The House of Representatives has already passed a five-year extension on the Act with no reforms. Now the Senate has only a few days left to consider the matter, and our contacts in DC say the Senate is planning on reauthorizing the bill for 5 years without any meaningful amendments to protect privacy or increase transparency, much less allow Senators to debate its merits.
The FISA Amendments Act allows the NSA warrantless access to Americans communicating with a “target” overseas as long as the conversation deals with “foreign intelligence information”—a broad term that can mean virtually anything. And unlike regular warrants, FISA Amendments Act orders can target whole groups of people—so one order could potentially affect thousands of Americans—and don’t require probable cause that a crime has been committed.
Many believe that the government uses this law to justify receiving a fire hose of information about how Americans use the Internet. Whistleblower evidence (PDF) provided by AT&T technician Mark Klein and former NSA employee William Binney show that the NSA has installed equipment in AT&T facilities, creating a copy of all Internet traffic flowing through facility—including our domestic and international emails and web browsing data—and sending that data to the government.
This is exactly the type of government spying on our private lives that the authors of the Constitution banned when they wrote in the Fourth Amendment that we should be “secure in our papers” .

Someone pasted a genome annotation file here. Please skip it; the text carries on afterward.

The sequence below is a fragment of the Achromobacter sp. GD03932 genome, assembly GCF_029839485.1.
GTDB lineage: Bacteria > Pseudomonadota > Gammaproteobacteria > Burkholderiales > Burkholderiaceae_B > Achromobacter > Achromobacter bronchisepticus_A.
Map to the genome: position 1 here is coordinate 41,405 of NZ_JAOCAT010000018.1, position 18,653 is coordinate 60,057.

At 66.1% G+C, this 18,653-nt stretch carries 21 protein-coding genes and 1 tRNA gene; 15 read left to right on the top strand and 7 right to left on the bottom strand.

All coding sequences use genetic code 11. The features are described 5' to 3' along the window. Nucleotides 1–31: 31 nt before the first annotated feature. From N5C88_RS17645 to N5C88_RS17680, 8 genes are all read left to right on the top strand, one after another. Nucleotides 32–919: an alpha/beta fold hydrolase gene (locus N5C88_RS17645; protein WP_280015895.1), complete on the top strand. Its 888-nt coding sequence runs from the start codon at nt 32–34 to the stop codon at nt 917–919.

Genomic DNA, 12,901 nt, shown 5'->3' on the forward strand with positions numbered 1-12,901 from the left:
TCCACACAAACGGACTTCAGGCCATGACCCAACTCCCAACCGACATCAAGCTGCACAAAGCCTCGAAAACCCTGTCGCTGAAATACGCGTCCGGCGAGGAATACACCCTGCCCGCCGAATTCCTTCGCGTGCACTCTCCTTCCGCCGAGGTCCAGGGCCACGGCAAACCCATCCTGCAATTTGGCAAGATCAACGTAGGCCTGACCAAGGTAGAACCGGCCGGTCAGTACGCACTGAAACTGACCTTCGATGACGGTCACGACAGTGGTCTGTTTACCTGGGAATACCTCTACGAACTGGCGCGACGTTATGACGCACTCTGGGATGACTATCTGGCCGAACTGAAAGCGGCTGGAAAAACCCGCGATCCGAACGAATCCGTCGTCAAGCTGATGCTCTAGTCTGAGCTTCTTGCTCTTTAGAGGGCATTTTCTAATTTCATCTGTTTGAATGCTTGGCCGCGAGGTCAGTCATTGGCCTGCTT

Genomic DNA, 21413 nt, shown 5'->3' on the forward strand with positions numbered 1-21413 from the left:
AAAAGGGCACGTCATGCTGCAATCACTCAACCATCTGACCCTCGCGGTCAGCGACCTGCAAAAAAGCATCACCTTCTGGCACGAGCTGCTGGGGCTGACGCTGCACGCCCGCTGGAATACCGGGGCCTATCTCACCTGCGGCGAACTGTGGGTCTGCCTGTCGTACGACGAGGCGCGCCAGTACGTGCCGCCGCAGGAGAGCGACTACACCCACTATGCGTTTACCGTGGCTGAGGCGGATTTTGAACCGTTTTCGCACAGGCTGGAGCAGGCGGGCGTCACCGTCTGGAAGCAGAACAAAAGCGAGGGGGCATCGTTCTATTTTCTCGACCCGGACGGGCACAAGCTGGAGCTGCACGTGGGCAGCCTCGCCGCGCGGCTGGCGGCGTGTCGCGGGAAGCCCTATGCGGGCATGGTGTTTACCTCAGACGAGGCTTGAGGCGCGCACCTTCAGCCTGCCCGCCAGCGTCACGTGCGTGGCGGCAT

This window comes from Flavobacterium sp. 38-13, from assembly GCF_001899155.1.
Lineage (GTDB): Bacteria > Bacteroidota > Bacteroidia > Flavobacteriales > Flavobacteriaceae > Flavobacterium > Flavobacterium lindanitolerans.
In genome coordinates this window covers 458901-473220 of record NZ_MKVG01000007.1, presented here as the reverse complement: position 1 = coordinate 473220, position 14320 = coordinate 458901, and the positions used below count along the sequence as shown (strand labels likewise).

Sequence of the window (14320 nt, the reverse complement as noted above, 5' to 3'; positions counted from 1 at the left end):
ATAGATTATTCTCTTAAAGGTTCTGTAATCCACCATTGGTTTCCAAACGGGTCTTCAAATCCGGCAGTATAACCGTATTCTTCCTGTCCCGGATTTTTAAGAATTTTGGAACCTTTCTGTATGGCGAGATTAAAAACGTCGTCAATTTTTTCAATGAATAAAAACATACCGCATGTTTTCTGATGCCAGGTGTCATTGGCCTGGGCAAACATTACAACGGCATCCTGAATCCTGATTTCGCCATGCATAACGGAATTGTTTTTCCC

In October, President Obama appeared on The Daily Show where John Stewart asked about the Bush-era warrantless surveillance program (which Obama had soundly criticized as a candidate in 2008). Rather than promise meaningful reform, Obama vaguely claimed that the program has been “modified” and that they had “built a legal structure and safeguards in place that weren’t there before on a whole range of issues.”
We aren’t sure what “issues” the President is talking about, but one thing hasn’t seen any public reform: warrantless wiretapping of our Internet communications.
The nation was shocked when revelations about the NSA’s widespread surveillance program were first unearthed more than 5 years ago, including President Bush’s admission he was violating the surveillance law by spying on selected Americans without warrants. EFF hasgathered and presented evidence that the actual spying was much broader, including millions of innocent Americans. EFF’s evidence includes testimony from three former NSA employee whistleblowers as well as schematics and photographs from inside AT&T’s San Francisco facilities where millions of Americans’ communications are being copied to the government and three former NSA employee whistleblowers.
But rather than dismantle this illegal program, Congress gave at least part of it a sheen of legality by passing the FISA Amendments Act in 2008.
Thankfully, a group of bipartisan senators including Ron Wyden, Rand Paul, and Mike Lee have placed a hold on the bill. They’re asking for debate and time to consider amendments that would increase privacy protections and add transparency requirements. And they’re asking that the government answer questions about the scope of domestic spying questions the Department of Justice refuses to answer. Senator Wyden is planning to do his best to block the FISA Amendments Act reauthorization until there’s real debate, an honest accounting of how the government is using surveillance powers, and meaningful reform. EFF and other civil libertarian groups are joining up with Senator Wyden in calling for sunlight and reform around FISA.
Please use our action center to contact your member of Congress and urge them to oppose a rubber-stamp of the FISA Amendments Act.
And please also tweet a message to Senator leadership to ensure they don’t rush a vote on this issue without even time for a meaningful debate.
Hey @McConnellPress and @SenatorReid: Don’t ram through a 5-year extension on FISA before the end of the year. https://eff.org/r.2asn
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